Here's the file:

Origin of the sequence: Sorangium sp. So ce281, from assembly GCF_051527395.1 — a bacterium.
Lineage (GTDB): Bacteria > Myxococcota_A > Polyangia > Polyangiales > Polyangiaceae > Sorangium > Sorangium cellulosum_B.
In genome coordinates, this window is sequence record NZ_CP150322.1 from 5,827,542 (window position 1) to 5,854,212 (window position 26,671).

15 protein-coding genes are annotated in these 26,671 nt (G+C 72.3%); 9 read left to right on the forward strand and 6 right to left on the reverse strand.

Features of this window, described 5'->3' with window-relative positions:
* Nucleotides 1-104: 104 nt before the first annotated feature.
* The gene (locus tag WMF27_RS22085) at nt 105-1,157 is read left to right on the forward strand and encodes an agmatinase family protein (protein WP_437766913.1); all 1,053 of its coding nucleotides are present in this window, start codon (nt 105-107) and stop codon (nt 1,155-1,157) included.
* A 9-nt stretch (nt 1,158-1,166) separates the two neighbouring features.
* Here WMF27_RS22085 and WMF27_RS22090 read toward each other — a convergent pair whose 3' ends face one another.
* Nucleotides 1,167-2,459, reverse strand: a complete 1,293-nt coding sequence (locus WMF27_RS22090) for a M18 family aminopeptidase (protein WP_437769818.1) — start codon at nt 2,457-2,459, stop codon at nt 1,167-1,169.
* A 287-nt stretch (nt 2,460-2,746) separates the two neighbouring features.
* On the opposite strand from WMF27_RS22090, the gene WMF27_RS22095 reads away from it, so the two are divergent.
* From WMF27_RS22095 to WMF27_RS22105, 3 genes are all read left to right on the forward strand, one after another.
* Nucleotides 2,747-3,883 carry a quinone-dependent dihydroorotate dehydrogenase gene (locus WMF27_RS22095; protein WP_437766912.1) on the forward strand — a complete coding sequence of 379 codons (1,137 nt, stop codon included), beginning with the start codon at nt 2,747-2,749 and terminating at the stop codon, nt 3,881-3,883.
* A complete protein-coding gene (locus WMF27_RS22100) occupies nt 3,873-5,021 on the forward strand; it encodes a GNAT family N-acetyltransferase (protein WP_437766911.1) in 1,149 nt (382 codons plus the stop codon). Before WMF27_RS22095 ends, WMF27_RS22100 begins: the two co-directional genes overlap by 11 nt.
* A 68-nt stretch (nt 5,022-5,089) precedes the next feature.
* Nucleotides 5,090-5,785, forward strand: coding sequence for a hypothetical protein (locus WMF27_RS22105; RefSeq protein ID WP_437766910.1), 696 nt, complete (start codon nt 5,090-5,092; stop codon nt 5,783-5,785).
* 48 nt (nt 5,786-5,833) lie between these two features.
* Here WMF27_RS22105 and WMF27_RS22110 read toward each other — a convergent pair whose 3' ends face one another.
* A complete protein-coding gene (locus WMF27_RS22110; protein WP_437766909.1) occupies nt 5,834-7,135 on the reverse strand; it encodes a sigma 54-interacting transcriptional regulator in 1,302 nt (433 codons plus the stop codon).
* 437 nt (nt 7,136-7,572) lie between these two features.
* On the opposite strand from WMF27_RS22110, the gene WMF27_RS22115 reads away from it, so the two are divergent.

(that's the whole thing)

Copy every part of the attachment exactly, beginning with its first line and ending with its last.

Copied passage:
Origin of the sequence: Sorangium sp. So ce281, from assembly GCF_051527395.1 — a bacterium.
Lineage (GTDB): Bacteria > Myxococcota_A > Polyangia > Polyangiales > Polyangiaceae > Sorangium > Sorangium cellulosum_B.
In genome coordinates, this window is sequence record NZ_CP150322.1 from 5,827,542 (window position 1) to 5,854,212 (window position 26,671).

15 protein-coding genes are annotated in these 26,671 nt (G+C 72.3%); 9 read left to right on the forward strand and 6 right to left on the reverse strand.

Features of this window, described 5'->3' with window-relative positions:
* Nucleotides 1-104: 104 nt before the first annotated feature.
* The gene (locus tag WMF27_RS22085) at nt 105-1,157 is read left to right on the forward strand and encodes an agmatinase family protein (protein WP_437766913.1); all 1,053 of its coding nucleotides are present in this window, start codon (nt 105-107) and stop codon (nt 1,155-1,157) included.
* A 9-nt stretch (nt 1,158-1,166) separates the two neighbouring features.
* Here WMF27_RS22085 and WMF27_RS22090 read toward each other — a convergent pair whose 3' ends face one another.
* Nucleotides 1,167-2,459, reverse strand: a complete 1,293-nt coding sequence (locus WMF27_RS22090) for a M18 family aminopeptidase (protein WP_437769818.1) — start codon at nt 2,457-2,459, stop codon at nt 1,167-1,169.
* A 287-nt stretch (nt 2,460-2,746) separates the two neighbouring features.
* On the opposite strand from WMF27_RS22090, the gene WMF27_RS22095 reads away from it, so the two are divergent.
* From WMF27_RS22095 to WMF27_RS22105, 3 genes are all read left to right on the forward strand, one after another.
* Nucleotides 2,747-3,883 carry a quinone-dependent dihydroorotate dehydrogenase gene (locus WMF27_RS22095; protein WP_437766912.1) on the forward strand — a complete coding sequence of 379 codons (1,137 nt, stop codon included), beginning with the start codon at nt 2,747-2,749 and terminating at the stop codon, nt 3,881-3,883.
* A complete protein-coding gene (locus WMF27_RS22100) occupies nt 3,873-5,021 on the forward strand; it encodes a GNAT family N-acetyltransferase (protein WP_437766911.1) in 1,149 nt (382 codons plus the stop codon). Before WMF27_RS22095 ends, WMF27_RS22100 begins: the two co-directional genes overlap by 11 nt.
* A 68-nt stretch (nt 5,022-5,089) precedes the next feature.
* Nucleotides 5,090-5,785, forward strand: coding sequence for a hypothetical protein (locus WMF27_RS22105; RefSeq protein ID WP_437766910.1), 696 nt, complete (start codon nt 5,090-5,092; stop codon nt 5,783-5,785).
* 48 nt (nt 5,786-5,833) lie between these two features.
* Here WMF27_RS22105 and WMF27_RS22110 read toward each other — a convergent pair whose 3' ends face one another.
* A complete protein-coding gene (locus WMF27_RS22110; protein WP_437766909.1) occupies nt 5,834-7,135 on the reverse strand; it encodes a sigma 54-interacting transcriptional regulator in 1,302 nt (433 codons plus the stop codon).
* 437 nt (nt 7,136-7,572) lie between these two features.
* On the opposite strand from WMF27_RS22110, the gene WMF27_RS22115 reads away from it, so the two are divergent.